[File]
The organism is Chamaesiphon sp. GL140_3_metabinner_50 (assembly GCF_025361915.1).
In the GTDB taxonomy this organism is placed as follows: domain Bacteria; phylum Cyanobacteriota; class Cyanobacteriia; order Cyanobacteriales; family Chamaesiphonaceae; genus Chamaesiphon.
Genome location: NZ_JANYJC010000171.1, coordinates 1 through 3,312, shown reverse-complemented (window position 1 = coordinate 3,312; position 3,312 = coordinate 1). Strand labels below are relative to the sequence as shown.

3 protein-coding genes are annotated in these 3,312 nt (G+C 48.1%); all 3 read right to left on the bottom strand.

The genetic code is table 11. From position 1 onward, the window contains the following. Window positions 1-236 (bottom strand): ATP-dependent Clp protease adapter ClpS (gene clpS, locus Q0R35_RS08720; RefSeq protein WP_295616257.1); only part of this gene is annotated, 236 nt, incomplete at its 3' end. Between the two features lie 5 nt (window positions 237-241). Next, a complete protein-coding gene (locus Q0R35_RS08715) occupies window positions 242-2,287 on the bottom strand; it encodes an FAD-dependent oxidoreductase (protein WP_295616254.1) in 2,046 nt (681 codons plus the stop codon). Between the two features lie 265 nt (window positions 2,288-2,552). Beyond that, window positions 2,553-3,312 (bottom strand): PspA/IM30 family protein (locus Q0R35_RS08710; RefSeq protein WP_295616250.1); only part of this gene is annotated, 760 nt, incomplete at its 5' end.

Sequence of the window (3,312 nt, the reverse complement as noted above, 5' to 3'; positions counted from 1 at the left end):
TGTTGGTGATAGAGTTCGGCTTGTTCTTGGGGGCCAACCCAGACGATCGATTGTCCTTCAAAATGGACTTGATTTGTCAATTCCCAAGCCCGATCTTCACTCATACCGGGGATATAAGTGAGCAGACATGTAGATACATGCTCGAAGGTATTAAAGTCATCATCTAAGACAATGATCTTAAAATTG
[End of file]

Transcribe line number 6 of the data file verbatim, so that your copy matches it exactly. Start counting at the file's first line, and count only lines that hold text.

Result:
Sequence of the window (3,312 nt, the reverse complement as noted above, 5' to 3'; positions counted from 1 at the left end):